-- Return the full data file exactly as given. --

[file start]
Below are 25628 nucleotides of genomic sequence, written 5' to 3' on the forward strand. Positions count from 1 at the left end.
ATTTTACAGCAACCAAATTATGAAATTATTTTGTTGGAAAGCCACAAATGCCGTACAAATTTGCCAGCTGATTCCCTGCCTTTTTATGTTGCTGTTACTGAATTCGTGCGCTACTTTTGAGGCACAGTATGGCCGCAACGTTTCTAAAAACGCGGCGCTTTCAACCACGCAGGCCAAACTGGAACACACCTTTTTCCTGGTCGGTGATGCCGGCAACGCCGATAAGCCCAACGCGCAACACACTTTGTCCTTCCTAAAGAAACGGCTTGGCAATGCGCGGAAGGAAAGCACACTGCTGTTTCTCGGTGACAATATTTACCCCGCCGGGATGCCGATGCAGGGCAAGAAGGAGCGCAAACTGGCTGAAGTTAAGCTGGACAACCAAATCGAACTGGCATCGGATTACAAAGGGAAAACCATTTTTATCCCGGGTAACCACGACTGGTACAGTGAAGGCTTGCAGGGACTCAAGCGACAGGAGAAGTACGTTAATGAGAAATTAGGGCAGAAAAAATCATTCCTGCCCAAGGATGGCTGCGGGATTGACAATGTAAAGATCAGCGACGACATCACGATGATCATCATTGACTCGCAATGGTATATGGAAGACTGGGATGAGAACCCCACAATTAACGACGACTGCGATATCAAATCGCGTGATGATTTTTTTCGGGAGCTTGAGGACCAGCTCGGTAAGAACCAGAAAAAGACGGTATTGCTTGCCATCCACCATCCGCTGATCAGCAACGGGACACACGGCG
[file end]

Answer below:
Below are 25628 nucleotides of genomic sequence, written 5' to 3' on the forward strand. Positions count from 1 at the left end.
ATTTTACAGCAACCAAATTATGAAATTATTTTGTTGGAAAGCCACAAATGCCGTACAAATTTGCCAGCTGATTCCCTGCCTTTTTATGTTGCTGTTACTGAATTCGTGCGCTACTTTTGAGGCACAGTATGGCCGCAACGTTTCTAAAAACGCGGCGCTTTCAACCACGCAGGCCAAACTGGAACACACCTTTTTCCTGGTCGGTGATGCCGGCAACGCCGATAAGCCCAACGCGCAACACACTTTGTCCTTCCTAAAGAAACGGCTTGGCAATGCGCGGAAGGAAAGCACACTGCTGTTTCTCGGTGACAATATTTACCCCGCCGGGATGCCGATGCAGGGCAAGAAGGAGCGCAAACTGGCTGAAGTTAAGCTGGACAACCAAATCGAACTGGCATCGGATTACAAAGGGAAAACCATTTTTATCCCGGGTAACCACGACTGGTACAGTGAAGGCTTGCAGGGACTCAAGCGACAGGAGAAGTACGTTAATGAGAAATTAGGGCAGAAAAAATCATTCCTGCCCAAGGATGGCTGCGGGATTGACAATGTAAAGATCAGCGACGACATCACGATGATCATCATTGACTCGCAATGGTATATGGAAGACTGGGATGAGAACCCCACAATTAACGACGACTGCGATATCAAATCGCGTGATGATTTTTTTCGGGAGCTTGAGGACCAGCTCGGTAAGAACCAGAAAAAGACGGTATTGCTTGCCATCCACCATCCGCTGATCAGCAACGGGACACACGGCG